Real Clark Kent!
In Superman #198 (July 1967), there's one mild-mannered
reporter too many when writer Cary Bates
and artist Al Plastino introduce Superman
to "The Real Clark Kent!"
As we begin our tale, a ragged figure in tattered clothes
makes his way through the countryside near Metropolis, intent
on reaching the offices of the Daily Planet. A few hours
later, he reaches his goal, bursting in on an astonished
Lois Lane, Perry White and Clark Kent.
The intruder is a dead ringer for Clark, except for the
addition of an unruly beard, and in his hand is an odd-looking
"A gun can't hurt you, can it, Superman?" snarls
the Clark lookalike, " But this x-ray gun can expose
your identity! Your days of impersonating me are over!"
Shining a beam onto Clark's chest, a familiar red "S"
symbol is revealed beneath his shirt.
Trying to exercise a bit of damage control, Clark escorts
his bearded twin from the office and, changing to Superman,
takes him to a remote location to quiz him on just who he
is and how he came to know the world's most closely guarded
secret. Bearded Clark bitterly insists that Superman already
knows the answers, but tells his tale anyway: Superman,
says bearded Clark, arrived on Earth from another world
three years earlier, intending to do evil. To further his
plans, he sought to establish a secret identity by taking
the place of an Earth man, and found in Clark Kent an exact
double for himself. Superman, he claims, then whisked him
off to a secret hideout in the mountains, chaining him up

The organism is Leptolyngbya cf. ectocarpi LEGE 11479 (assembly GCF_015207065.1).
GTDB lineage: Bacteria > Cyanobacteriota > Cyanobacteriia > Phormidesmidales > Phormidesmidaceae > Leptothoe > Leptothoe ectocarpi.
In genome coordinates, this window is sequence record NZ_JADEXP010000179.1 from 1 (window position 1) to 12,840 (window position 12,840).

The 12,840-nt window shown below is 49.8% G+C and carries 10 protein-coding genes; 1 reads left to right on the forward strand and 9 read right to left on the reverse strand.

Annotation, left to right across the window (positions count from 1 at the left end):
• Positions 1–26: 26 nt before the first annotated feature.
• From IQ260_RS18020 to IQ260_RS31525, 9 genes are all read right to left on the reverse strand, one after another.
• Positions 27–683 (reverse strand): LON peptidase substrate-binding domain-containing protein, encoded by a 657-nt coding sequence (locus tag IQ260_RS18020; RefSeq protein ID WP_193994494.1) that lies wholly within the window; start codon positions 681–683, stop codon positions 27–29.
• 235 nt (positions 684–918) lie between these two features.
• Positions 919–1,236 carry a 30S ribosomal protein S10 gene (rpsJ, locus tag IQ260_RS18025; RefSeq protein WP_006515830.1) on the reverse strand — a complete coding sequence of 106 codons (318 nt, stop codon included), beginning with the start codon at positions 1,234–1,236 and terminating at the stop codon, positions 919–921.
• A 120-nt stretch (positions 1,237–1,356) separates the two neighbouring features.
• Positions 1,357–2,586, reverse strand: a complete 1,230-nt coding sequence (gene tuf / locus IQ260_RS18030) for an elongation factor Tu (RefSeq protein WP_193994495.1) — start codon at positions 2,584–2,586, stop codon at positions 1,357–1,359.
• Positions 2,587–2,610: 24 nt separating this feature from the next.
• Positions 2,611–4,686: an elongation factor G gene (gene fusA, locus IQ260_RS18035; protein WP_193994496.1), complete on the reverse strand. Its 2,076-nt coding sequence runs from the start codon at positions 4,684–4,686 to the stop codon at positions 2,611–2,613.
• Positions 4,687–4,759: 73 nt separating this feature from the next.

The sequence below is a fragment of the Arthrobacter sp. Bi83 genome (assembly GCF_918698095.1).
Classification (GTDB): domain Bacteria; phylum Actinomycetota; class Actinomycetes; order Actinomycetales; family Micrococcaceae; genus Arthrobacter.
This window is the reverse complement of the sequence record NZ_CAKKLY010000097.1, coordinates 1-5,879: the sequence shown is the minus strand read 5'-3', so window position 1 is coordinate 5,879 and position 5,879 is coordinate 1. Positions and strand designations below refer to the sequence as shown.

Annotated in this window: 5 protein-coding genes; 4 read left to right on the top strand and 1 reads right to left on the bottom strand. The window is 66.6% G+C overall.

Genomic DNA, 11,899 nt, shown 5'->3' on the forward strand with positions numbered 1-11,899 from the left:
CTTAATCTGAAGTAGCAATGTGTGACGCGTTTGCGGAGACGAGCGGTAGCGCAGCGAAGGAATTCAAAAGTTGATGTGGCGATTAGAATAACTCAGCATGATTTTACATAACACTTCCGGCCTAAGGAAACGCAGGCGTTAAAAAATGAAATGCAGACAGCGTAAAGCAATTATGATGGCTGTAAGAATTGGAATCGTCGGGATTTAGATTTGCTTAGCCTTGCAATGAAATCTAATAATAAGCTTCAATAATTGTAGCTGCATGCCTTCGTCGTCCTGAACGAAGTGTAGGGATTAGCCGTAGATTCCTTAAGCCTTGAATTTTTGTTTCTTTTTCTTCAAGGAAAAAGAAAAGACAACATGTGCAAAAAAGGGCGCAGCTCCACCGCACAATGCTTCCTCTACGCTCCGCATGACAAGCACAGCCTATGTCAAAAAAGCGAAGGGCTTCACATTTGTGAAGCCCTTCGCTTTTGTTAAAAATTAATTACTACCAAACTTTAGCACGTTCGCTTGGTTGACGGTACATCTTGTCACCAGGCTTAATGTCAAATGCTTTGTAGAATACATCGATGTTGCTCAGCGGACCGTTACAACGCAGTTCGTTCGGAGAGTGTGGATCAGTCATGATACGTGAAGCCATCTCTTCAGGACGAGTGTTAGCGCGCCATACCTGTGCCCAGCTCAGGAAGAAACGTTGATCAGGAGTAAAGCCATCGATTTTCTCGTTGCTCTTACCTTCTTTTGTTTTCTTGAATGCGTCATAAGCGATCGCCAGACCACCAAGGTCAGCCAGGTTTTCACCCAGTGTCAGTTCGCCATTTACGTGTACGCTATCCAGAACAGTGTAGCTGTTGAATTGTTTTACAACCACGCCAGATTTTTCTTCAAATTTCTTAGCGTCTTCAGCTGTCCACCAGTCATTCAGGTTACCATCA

with a supply of food and water but little else, and thereafter
impersonating him at the Daily Planet.
And so it remained until a few days ago, when an earthquake
freed the captive Clark, by now sporting a full beard and
tattered clothes. Free at last of his bonds, Clark grabbed
an x-ray projector gun from Superman's "collection
of scientific devices" and set off on his mission to
expose his former captor.
Having heard enough, Superman tells bearded Clark he's
got the wrong guy, and to prove it he takes him to his real
hideout, the Fortress of Solitude, where he plays newsreels
of himself in action as Superboy in Smallville, putting
to the lie those claims that he's only been on Earth for
three years. Clark is confused, but Superman has a theory:
Of course this means that somewhere out there, there really
is an evil Superman running around, so the Earth-1 version
decides to do something about it. Traveling to the mountain
where the duplicate Clark claims he was held, they find
no sign of his prison, nor traces of a recent quake, but
Superman does detect lingering radiation from the inter-dimensional
warp Clark passed through. Analyzing the radiation, Superman
recreates the "proper vibrational speed to break through
the dimensional barrier" and together they travel to
the parallel Earth, where they find a near-exact duplicate
of Metropolis. Leaving the bearded Clark safely behind,
Superman dresses in his own Clark Kent clothing and heads
off to meet his evil twin.
Evil Superman spots Earth-1 Clark and, mistaking him for
the Clark of his own Earth, grabs and threatens him. To
his astonishment, the reporter fights back with super-strength
and knocks the evil Superman for a loop. Evil Superman retaliates
with a blast of heat vision, burning off Clark's clothing
to reveal the Earth-1 Superman.
Now comes a two-and-a-half page fight between the rival
Men of Steel. But don't get too excited. Imagine the possibilities
when two Superman face off in no-holds barred combat at
full power, and whatever you picture, it'll be more interesting
than what Bates and Plastino deliver here. After exchanging
a few punches, our Superman notices his evil counterpart
is beginning to weaken, which strikes him as odd. From then
on, he takes relish in pounding on his foe, even trying
his hand at Batman-like wisecracks, with weak results.
In due course, the Evil Superman is out of the fight, but
Superman is just getting warmed up. Cutting a swath of destruction
through Metropolis, he topples skyscrapers and -- it seems